The alternator is the heart of a vehicle's electrical system. It provides the voltage necessary to charge the battery and keep everything powered while the vehicle is running. The engine can’t start without a charged battery to turn the starter motor. The engine can’t run without air, fuel, and spark required for combustion. Electricity is needed to deliver fuel into the engine through a fuel pump and fuel injectors and to fire the spark plugs. Are you looking for a new Alternator? Let us help you find the correct new or remanufactured OEM alternator for your vehicle.
How An Alternator Works
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The alternator generates electricity by converting mechanical energy from the engine into electrical energy. It’s attached to the engine and operates with a belt-driven pulley. A rubber serpentine belt connects the engine crankshaft pulley to the alternator pulley. While the engine is running, the crankshaft pulley rotates the belt and turns the alternator pulley. As the alternator pulley turns, it spins a rotor with magnets around a coil that generates an electrical field.
The alternator generates AC current, but vehicle electrical systems require DC current. The AC current passes through a rectifier where it is converted to DC current before it is sent to the battery. The battery stores electricity needed to start the vehicle and operate accessories when the engine is not running. On-board computers also need a low-level current to maintain a sleep state while the vehicle is off. When the ignition key is turned on, the computers must wake quickly and communicate with each other over a datalink network called a Controller Area Network (CAN).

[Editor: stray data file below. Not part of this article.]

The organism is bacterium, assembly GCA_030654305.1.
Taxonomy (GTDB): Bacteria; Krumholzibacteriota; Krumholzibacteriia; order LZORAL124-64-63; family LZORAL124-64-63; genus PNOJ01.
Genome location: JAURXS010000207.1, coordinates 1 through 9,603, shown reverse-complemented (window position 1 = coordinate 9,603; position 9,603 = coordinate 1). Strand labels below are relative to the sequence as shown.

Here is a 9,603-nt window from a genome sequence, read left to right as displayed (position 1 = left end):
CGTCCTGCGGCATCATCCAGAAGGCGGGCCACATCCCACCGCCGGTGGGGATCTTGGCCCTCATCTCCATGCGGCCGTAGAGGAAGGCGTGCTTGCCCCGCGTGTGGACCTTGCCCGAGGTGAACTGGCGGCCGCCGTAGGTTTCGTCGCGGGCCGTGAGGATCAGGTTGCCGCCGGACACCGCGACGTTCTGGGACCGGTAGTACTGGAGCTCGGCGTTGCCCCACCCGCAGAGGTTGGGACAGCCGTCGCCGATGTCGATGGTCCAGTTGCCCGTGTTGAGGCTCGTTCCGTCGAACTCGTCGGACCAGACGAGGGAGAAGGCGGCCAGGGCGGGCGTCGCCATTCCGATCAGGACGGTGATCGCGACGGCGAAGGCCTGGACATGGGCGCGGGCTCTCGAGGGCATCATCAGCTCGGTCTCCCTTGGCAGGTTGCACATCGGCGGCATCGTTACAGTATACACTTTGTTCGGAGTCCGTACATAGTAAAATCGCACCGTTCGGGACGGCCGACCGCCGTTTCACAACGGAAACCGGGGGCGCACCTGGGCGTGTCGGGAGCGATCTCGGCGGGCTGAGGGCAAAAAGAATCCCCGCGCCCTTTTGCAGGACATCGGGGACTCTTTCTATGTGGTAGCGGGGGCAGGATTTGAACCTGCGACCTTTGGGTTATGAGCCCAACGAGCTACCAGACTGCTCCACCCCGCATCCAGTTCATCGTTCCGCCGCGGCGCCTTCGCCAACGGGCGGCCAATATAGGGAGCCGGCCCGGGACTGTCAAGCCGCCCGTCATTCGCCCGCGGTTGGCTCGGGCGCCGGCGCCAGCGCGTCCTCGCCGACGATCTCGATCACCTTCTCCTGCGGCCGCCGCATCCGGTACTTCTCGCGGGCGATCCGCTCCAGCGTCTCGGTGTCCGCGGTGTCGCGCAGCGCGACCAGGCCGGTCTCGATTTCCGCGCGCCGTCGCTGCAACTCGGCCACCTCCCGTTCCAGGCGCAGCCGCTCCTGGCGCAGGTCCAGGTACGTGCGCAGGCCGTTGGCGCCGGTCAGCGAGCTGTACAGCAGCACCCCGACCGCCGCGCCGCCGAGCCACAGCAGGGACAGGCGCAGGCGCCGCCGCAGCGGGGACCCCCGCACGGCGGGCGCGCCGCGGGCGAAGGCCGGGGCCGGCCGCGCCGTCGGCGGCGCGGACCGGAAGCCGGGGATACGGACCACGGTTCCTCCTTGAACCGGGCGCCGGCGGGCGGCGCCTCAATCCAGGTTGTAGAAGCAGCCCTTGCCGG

Symptoms Of An Alternator Failure
There are several indications that an alternator is not working properly:
- Difficulty starting the vehicle
- Stalling vehicle
- Malfunctioning accessories
- Noises from the alternator
- Battery warning light
Some symptoms may be caused only by the battery failing to hold a charge. Incorrect drive belt tension can also cause an alternator not to operate properly. It’s important to have a complete charging system test performed. This will determine if the alternator is not charging correctly, or if the battery is not holding a charge. Sometimes a malfunctioning alternator can damage the battery cells. A voltage regulator inside the alternator maintains the required voltage to charge the battery and operate the vehicle’s electrical system. If the alternator overcharges the battery, the battery cells can quickly overheat and deteriorate. In this situation, both the alternator and the battery would need to be replaced.
Buying The Right Alternator
A replacement alternator must be of the same design and specifications as the original unit. Alternators vary in design and voltage output ratings. The wrong alternator may fit correctly but could have the incorrect voltage output, the wrong sized pulley, or the wrong type of connector. Do you have more questions about alternators? Can’t find what you need? Feel free to contact us so we can help.
Not sure if an OEM alternator is right for you? Learn more about OEM vs. aftermarket alternators here.